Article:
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Dr. Gluck, Nurse Scirpo Honored as Healthcare Heroes by Hartford Business Journal

December 15, 2019

Two Hartford HealthCare professionals were among the honorees at the 2019 Hartford Business Journal Healthcare Hero awards ceremony. Dr. Jason Gluck from Hartford Hospital and Shawnna Scirpo, Director of Nursing for Emergency Services at The Hospital of Central Connecticut, were recognized in early December.

Dr. Jason Gluck doesn’t shy away from problems or challenges – he rises to face them, tapping a fertile and mechanically-inclined imagination, inventing and reinventing solutions, asking multitudes of questions and working toward answers.

In fact, his motto, in his own words, could be, “When you see a problem, you tackle it.”

This can-do attitude and successful problem solving has helped build a successful Extracorporeal Membrane Oxygenation (ECMO) program at Hartford Hospital, helping 60 gravely ill patients each year.

“I’ve never seen anybody take on anything like he does. He has so much fortitude,” said Dan Madison, director of Transplant Services at Hartford Hospital, who works closely with Dr. Gluck. “He gives 110 percent to everything.”

The 9/11 first responder who put himself through medical school as a New York City firefighter, Dr. Gluck is practical and pragmatic. When he realized the families of cardiac patients sent home with a left ventricular assist device (VLAD) for mechanical circulatory support needed to learn how to use the machine, he wanted to help.

They needed a simulator to practice upon but none existed. Instead, Dr. Gluck took to his garage and tinkered with different materials until he designed one. He then used it to teach patients, their family members and caregivers and even area EMS crews how to work with VLAD.

Launching the ECMO program at Hartford in 2013, Dr. Gluck became a tireless champion of the program, which introduces artificial heart and lung support to help keep the very sickest cardiology patients alive while their cardiology providers determine the next best step in their care.

He spreads the word about the program and how it can help save lives, and has lobbied for state legislation to allow respiratory care therapists to help with ECMO procedures. Hartford’s is the only program in the state with permission to use them.

“He really partners with you to say, ‘How are we going to make things work?’” Madison said.

As an administrator in the Emergency Department at The Hospital of Central Connecticut in New Britain, Shawnna Scirpo is a nurse first, most comfortable on the frontlines supporting her colleagues and treating patients with the care they need.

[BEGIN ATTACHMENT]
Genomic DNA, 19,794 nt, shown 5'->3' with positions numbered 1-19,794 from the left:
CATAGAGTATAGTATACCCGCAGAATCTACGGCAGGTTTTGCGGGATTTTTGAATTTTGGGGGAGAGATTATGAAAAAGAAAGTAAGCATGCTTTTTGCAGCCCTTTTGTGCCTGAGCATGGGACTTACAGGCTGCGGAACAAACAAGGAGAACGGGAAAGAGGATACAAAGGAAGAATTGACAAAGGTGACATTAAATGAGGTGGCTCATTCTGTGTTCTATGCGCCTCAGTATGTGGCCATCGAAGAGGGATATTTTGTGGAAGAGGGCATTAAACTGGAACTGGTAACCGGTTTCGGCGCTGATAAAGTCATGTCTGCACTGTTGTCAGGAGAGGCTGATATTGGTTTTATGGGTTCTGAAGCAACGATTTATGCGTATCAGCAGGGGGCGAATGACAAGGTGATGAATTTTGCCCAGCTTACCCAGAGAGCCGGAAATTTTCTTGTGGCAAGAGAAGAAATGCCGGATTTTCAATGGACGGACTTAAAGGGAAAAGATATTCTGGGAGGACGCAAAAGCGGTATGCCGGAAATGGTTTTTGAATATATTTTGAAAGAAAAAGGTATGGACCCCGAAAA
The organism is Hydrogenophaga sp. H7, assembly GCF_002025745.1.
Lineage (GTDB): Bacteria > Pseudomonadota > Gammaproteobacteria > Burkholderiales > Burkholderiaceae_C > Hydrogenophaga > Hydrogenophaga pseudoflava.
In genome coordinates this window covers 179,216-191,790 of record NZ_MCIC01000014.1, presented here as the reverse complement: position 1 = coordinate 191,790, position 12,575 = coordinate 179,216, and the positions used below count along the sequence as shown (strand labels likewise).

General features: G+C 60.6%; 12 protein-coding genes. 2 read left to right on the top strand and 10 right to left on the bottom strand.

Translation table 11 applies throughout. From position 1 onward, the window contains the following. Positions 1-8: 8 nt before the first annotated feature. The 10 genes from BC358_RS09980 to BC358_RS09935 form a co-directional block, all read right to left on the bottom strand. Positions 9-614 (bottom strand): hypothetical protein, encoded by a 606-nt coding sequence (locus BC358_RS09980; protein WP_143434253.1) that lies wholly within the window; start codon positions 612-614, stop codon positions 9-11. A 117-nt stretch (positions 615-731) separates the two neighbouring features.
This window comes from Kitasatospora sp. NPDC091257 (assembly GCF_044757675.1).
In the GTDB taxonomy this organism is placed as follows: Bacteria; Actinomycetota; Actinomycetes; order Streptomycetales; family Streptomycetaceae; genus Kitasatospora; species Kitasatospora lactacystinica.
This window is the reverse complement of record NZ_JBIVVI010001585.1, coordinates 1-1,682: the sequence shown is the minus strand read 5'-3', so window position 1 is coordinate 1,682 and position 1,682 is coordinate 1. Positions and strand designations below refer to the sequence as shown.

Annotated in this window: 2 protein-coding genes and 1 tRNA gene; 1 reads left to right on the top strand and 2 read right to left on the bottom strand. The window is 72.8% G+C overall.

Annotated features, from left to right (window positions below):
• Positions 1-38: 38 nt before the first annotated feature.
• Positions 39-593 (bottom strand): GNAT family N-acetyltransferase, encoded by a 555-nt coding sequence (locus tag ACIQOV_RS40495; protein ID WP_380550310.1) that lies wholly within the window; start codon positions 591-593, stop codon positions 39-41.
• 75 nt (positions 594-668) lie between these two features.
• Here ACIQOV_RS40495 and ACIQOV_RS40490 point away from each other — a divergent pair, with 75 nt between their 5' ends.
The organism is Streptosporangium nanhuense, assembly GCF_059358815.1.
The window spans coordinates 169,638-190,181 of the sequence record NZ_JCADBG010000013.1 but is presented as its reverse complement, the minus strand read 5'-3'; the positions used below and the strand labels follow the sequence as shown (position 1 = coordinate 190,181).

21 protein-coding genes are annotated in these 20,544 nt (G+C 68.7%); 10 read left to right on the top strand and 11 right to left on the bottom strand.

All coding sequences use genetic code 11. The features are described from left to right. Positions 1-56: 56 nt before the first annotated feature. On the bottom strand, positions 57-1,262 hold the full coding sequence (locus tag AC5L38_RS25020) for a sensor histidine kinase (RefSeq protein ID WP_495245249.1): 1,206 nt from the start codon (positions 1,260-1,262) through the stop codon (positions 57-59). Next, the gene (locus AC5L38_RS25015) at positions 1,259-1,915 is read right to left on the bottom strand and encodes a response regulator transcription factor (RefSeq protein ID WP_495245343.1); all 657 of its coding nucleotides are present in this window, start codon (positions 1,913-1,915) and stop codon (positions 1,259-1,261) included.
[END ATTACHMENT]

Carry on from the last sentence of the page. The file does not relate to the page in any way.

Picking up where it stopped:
Scirpo, a self-described “nurse’s nurse,” was named a Healthcare Hero by the Hartford Business Journal, honored for her intuitive expertise, leadership qualities, and nurturing contributions to the community.

Her management style is simple.

“Lead by example – I never ask anyone to do something I wouldn’t do myself,” says Scirpo. “My core values consist of fair and equitable decision-making, kindness, authentic behavior, positive work ethic, and family.”

She has derived great satisfaction in doing the work she loves with a team she loves. Recognizing that her staff had been emotionally impacted by the passing of a patient, Scirpo arrived at the hospital in the overnight hours to support them, and provided a social worker, as well.

Being a manager was a role she initially turned down, but with her husband’s encouragement, she eventually accepted the challenge.

“This role has allowed me to do what I love,” says Scirpo. “But it has also given me the opportunity to grow as a leader, with the ability to be a change agent for the good of our patients.”

Scirpo enjoys coaching and mentoring other leaders in the organization and working on initiatives to improve the patient experience. Some initiatives include the development of an Emergency Department brochure, designed to explain the experience for patients. She also helped develop and foster a partnership with local emergency medical services to build a more collaborative relationship.

And as if life in the Emergency Department isn’t busy enough, Shawnna has found time to pursue an MBA and be a mother to 11 children. She and her husband are parents to six biological children, four adopted children, and one who is a foster child.

As a foster parent, Scirpo is fiercely committed to social justice.

“I continuously fight to make sure my kids are treated fairly, making sure their needs come first and foremost,” she says. “We treat them as our own until our time with them ends. We also have reunified a daughter to her biological mom and transitioned a son and daughter to their forever home.”

Meanwhile, back at the hospital, it’s not hard for her to picture a perfect day at work.

“Wearing scrubs and helping my staff on the floor take care of the patients we serve.”

For information on the Hartford HealthCare ECMO program, click here. For information on Emergency Services at The Hospital of Central Connecticut, click here.